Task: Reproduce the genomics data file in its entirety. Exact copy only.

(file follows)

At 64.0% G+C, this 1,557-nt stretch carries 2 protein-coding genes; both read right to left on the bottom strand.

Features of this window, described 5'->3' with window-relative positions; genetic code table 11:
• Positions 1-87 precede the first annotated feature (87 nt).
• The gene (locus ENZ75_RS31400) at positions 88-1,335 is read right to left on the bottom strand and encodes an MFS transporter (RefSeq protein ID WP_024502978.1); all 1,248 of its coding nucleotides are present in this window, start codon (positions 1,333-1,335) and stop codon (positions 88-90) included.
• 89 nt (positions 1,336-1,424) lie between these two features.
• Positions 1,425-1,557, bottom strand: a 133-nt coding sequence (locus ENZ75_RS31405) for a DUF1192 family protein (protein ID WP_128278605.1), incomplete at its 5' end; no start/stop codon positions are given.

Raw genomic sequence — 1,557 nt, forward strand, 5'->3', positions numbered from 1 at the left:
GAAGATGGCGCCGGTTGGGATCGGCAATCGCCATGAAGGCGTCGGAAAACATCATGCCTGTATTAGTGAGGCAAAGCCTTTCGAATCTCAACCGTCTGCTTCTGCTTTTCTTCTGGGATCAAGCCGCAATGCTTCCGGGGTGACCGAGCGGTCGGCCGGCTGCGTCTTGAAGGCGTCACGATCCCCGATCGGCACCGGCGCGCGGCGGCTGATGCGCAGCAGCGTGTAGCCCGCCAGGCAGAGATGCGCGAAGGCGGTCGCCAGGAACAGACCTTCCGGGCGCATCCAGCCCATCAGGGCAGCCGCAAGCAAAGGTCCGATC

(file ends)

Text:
At 64.0% G+C, this 1,557-nt stretch carries 2 protein-coding genes; both read right to left on the bottom strand.

Features of this window, described 5'->3' with window-relative positions; genetic code table 11:
• Positions 1-87 precede the first annotated feature (87 nt).
• The gene (locus ENZ75_RS31400) at positions 88-1,335 is read right to left on the bottom strand and encodes an MFS transporter (RefSeq protein ID WP_024502978.1); all 1,248 of its coding nucleotides are present in this window, start codon (positions 1,333-1,335) and stop codon (positions 88-90) included.
• 89 nt (positions 1,336-1,424) lie between these two features.
• Positions 1,425-1,557, bottom strand: a 133-nt coding sequence (locus ENZ75_RS31405) for a DUF1192 family protein (protein ID WP_128278605.1), incomplete at its 5' end; no start/stop codon positions are given.

Raw genomic sequence — 1,557 nt, forward strand, 5'->3', positions numbered from 1 at the left:
GAAGATGGCGCCGGTTGGGATCGGCAATCGCCATGAAGGCGTCGGAAAACATCATGCCTGTATTAGTGAGGCAAAGCCTTTCGAATCTCAACCGTCTGCTTCTGCTTTTCTTCTGGGATCAAGCCGCAATGCTTCCGGGGTGACCGAGCGGTCGGCCGGCTGCGTCTTGAAGGCGTCACGATCCCCGATCGGCACCGGCGCGCGGCGGCTGATGCGCAGCAGCGTGTAGCCCGCCAGGCAGAGATGCGCGAAGGCGGTCGCCAGGAACAGACCTTCCGGGCGCATCCAGCCCATCAGGGCAGCCGCAAGCAAAGGTCCGATC